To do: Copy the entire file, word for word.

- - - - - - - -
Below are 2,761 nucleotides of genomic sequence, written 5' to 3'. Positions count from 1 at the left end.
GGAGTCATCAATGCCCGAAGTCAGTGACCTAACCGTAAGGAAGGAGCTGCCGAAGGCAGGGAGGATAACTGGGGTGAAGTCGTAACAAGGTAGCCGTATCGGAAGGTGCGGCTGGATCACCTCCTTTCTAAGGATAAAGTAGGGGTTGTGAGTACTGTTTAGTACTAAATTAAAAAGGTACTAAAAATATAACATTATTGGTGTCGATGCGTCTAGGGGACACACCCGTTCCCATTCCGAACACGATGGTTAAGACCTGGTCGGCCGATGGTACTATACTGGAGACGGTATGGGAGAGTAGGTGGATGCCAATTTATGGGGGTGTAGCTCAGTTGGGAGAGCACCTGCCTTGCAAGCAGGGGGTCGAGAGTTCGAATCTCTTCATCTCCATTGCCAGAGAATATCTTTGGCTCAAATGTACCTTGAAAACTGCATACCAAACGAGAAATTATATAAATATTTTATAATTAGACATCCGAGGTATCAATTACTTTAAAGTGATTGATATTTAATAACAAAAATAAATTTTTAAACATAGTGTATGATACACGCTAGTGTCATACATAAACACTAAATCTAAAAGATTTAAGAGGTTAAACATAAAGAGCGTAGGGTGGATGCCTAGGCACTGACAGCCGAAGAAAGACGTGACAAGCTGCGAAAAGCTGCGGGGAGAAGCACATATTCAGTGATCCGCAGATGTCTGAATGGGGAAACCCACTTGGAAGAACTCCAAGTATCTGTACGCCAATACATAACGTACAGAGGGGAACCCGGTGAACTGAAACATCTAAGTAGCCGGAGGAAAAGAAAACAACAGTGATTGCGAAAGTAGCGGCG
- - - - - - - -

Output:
Below are 2,761 nucleotides of genomic sequence, written 5' to 3'. Positions count from 1 at the left end.
GGAGTCATCAATGCCCGAAGTCAGTGACCTAACCGTAAGGAAGGAGCTGCCGAAGGCAGGGAGGATAACTGGGGTGAAGTCGTAACAAGGTAGCCGTATCGGAAGGTGCGGCTGGATCACCTCCTTTCTAAGGATAAAGTAGGGGTTGTGAGTACTGTTTAGTACTAAATTAAAAAGGTACTAAAAATATAACATTATTGGTGTCGATGCGTCTAGGGGACACACCCGTTCCCATTCCGAACACGATGGTTAAGACCTGGTCGGCCGATGGTACTATACTGGAGACGGTATGGGAGAGTAGGTGGATGCCAATTTATGGGGGTGTAGCTCAGTTGGGAGAGCACCTGCCTTGCAAGCAGGGGGTCGAGAGTTCGAATCTCTTCATCTCCATTGCCAGAGAATATCTTTGGCTCAAATGTACCTTGAAAACTGCATACCAAACGAGAAATTATATAAATATTTTATAATTAGACATCCGAGGTATCAATTACTTTAAAGTGATTGATATTTAATAACAAAAATAAATTTTTAAACATAGTGTATGATACACGCTAGTGTCATACATAAACACTAAATCTAAAAGATTTAAGAGGTTAAACATAAAGAGCGTAGGGTGGATGCCTAGGCACTGACAGCCGAAGAAAGACGTGACAAGCTGCGAAAAGCTGCGGGGAGAAGCACATATTCAGTGATCCGCAGATGTCTGAATGGGGAAACCCACTTGGAAGAACTCCAAGTATCTGTACGCCAATACATAACGTACAGAGGGGAACCCGGTGAACTGAAACATCTAAGTAGCCGGAGGAAAAGAAAACAACAGTGATTGCGAAAGTAGCGGCG